To anyone who complained about the lack of a Wordless Wednesday post yesterday, it was there! I just posted the draft script afterward so it showed up on top of the WW post in the email notification. If you missed it, consider this Tight-Lipped Thursday. 🙂
John Gant of Allegion sent me a very interesting question this morning (well, it was interesting to me anyway!). This photo was taken at a new athletic center in Vermont. The kick plates have luminous “EXIT” signage on them, and John was told that this was a code requirement.
Should we be specifying and supplying kick plates with a luminous “EXIT” on them? I tried to find out.
The 2012 Vermont Fire and Building Safety Code is based on the 2012 edition of NFPA 101 – The Life Safety Code and the 2012 edition of the International Building Code (IBC), along with state modifications. I checked the Vermont modifications first and didn’t see anything that would require this signage, so this doesn’t appear to be a Vermont-specific issue.
The 2012 edition of NFPA 101 does include a section (18.104.22.168.5.8) requiring emergency exit symbols applied within the bottom 18 inches of the door, but this is part of section 22.214.171.124.5 Exit Stair Path Markings. Doors are only required to comply with this section when they are part of the means of egress out of an exit enclosure, and only when required by the occupancy chapters. In the 2012 edition, I don’t see any references in the occupancy chapters that would require these markings, and if they were required, there are additional markings that would be required – like the stripe around the frame and the markings on the operable hardware (there’s an article about luminous egress path markings here).
The 2012 IBC (section 1024) requires luminous egress path markings (including an EXIT symbol in the bottom 18 inches of the door) in high-rise buildings in Group A, B, E, I, M, and R-1, but this only applies to interior exit stairways, interior exit ramps and exit passageways, and again – other markings would be required – not just the EXIT symbol.
Then I thought maybe it had something to do with the requirements for floor proximity exit signage – I’ve seen these EXIT kick plates on some hotels lately.
The 2012 IBC (1011.2) requires low-level exit signs where exit signs are required in areas serving guest rooms in Group R-1 occupancies, which covers hotels, motels, boarding houses (>10 occupants), and congregate living facilities (>10 occupants), so that requirement would not apply to the athletic facility. Do keep it in mind for your R-1 projects though.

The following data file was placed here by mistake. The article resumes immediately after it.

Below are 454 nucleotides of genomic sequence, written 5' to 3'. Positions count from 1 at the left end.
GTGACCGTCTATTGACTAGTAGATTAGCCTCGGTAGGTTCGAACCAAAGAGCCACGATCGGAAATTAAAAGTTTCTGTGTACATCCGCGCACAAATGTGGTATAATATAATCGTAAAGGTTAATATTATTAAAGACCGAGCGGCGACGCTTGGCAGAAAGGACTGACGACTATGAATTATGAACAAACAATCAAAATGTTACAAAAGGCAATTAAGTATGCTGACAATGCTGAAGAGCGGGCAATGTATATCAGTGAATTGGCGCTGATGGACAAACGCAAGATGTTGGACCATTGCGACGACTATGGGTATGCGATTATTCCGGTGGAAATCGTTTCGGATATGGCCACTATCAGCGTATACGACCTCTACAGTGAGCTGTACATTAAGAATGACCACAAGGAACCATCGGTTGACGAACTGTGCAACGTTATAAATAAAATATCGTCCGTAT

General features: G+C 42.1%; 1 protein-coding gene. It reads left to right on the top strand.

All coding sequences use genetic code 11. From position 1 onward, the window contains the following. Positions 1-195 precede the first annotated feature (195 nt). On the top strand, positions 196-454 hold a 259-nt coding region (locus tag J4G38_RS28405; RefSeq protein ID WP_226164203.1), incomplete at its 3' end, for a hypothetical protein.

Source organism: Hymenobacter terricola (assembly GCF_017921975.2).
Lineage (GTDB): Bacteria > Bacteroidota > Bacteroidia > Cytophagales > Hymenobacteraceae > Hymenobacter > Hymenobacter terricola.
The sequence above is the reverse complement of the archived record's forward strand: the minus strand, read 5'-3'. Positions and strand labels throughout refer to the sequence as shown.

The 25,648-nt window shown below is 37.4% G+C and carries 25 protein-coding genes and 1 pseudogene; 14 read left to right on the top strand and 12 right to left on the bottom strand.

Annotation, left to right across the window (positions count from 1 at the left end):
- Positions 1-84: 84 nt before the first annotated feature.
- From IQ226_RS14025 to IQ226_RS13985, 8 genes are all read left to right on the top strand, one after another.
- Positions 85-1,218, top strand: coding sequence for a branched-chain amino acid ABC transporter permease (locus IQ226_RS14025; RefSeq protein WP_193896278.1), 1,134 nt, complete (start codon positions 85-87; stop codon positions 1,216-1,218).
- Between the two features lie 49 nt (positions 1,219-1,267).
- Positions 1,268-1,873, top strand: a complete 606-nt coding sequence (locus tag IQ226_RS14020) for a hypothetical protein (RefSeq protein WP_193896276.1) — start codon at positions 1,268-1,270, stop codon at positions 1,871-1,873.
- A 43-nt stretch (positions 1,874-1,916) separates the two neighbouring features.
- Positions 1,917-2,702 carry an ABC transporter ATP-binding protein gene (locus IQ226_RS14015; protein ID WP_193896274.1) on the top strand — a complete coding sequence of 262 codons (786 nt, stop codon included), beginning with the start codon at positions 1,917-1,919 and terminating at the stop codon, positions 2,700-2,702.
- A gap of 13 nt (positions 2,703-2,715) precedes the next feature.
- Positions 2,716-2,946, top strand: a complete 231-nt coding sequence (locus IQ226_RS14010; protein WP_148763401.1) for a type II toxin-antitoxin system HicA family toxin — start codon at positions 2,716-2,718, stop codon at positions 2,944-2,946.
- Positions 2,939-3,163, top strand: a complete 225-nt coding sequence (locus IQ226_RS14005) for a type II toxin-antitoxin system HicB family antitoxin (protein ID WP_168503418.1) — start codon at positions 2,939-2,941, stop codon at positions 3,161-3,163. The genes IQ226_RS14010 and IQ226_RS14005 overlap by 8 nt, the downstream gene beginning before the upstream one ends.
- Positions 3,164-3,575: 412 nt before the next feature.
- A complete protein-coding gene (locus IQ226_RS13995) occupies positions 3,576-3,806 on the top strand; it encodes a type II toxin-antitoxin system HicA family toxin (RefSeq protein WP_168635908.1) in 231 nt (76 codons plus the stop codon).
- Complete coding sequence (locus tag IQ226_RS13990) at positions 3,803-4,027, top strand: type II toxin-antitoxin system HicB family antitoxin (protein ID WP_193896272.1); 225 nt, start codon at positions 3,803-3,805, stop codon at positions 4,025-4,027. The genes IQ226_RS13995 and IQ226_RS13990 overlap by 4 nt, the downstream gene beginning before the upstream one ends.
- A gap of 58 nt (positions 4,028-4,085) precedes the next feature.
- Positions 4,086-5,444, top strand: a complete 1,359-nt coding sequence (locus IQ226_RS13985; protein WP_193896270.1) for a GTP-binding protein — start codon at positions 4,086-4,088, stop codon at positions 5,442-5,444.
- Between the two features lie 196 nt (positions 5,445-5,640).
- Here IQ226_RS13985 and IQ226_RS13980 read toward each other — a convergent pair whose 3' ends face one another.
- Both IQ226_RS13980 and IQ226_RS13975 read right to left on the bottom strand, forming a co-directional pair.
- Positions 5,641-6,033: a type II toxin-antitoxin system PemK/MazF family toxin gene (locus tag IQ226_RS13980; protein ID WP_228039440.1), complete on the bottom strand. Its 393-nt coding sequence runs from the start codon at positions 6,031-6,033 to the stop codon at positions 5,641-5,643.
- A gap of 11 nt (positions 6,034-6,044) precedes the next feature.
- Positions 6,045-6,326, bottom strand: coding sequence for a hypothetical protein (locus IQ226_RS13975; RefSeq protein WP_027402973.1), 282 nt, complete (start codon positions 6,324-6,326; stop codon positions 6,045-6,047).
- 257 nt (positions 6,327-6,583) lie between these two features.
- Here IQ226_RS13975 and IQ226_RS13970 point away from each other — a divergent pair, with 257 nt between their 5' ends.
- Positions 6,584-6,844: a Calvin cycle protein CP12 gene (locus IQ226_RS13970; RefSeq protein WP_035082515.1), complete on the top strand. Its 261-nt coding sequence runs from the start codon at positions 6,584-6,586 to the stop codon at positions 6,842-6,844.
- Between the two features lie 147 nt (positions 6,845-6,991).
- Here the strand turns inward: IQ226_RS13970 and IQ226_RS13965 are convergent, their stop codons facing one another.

I checked the 2012 edition of NFPA 101, and found this paragraph:
126.96.36.199* Floor Proximity Exit Signs. Where floor proximity exit signs are required in Chapters 11 through 43, such signs shall comply with 7.10.3, 7.10.4, 7.10.5, and 7.10.6 for externally illuminated signs and 7.10.7 for internally illuminated signs. Such signs shall be located near the floor level in addition to those signs required for doors or corridors. The bottom of the sign shall be not less than 6 in. (150 mm), but not more than 18 in. (455 mm), above the floor. For exit doors, the sign shall be mounted on the door or adjacent to the door, with the nearest edge of the sign within 4 in. (100 mm) of the door frame.
This paragraph does not apply unless an occupancy chapter references it, and the only references I found were in the Assembly occupancy chapters, and only required for special amusement buildings – like haunted houses and laser tag facilities (188.8.131.52.2/184.108.40.206.2) – not all Assembly occupancies. John sent me the photo below of another bank of doors serving this space. The illuminated exit sign was installed beside these doors, but wouldn’t work well for the aluminum storefront doors.